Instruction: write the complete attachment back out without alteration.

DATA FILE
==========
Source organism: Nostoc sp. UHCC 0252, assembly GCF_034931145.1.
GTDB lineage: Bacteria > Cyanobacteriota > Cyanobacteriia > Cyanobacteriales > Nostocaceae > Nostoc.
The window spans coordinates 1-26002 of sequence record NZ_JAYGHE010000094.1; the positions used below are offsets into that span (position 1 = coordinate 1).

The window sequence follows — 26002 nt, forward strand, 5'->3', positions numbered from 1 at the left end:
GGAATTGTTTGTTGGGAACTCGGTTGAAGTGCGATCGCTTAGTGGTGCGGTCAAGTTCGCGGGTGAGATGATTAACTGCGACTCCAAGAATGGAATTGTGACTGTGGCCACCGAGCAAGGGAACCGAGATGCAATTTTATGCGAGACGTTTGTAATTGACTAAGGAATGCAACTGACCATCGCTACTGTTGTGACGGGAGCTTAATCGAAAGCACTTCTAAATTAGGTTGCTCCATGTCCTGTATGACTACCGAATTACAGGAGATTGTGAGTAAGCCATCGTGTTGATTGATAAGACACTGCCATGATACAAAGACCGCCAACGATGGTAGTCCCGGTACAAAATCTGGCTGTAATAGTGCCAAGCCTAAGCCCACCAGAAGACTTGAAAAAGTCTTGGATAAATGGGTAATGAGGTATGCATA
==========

Source organism: Nostoc sp. UHCC 0252, assembly GCF_034931145.1.
GTDB lineage: Bacteria > Cyanobacteriota > Cyanobacteriia > Cyanobacteriales > Nostocaceae > Nostoc.
The window spans coordinates 1-26002 of sequence record NZ_JAYGHE010000094.1; the positions used below are offsets into that span (position 1 = coordinate 1).

The window sequence follows — 26002 nt, forward strand, 5'->3', positions numbered from 1 at the left end:
GGAATTGTTTGTTGGGAACTCGGTTGAAGTGCGATCGCTTAGTGGTGCGGTCAAGTTCGCGGGTGAGATGATTAACTGCGACTCCAAGAATGGAATTGTGACTGTGGCCACCGAGCAAGGGAACCGAGATGCAATTTTATGCGAGACGTTTGTAATTGACTAAGGAATGCAACTGACCATCGCTACTGTTGTGACGGGAGCTTAATCGAAAGCACTTCTAAATTAGGTTGCTCCATGTCCTGTATGACTACCGAATTACAGGAGATTGTGAGTAAGCCATCGTGTTGATTGATAAGACACTGCCATGATACAAAGACCGCCAACGATGGTAGTCCCGGTACAAAATCTGGCTGTAATAGTGCCAAGCCTAAGCCCACCAGAAGACTTGAAAAAGTCTTGGATAAATGGGTAATGAGGTATGCATA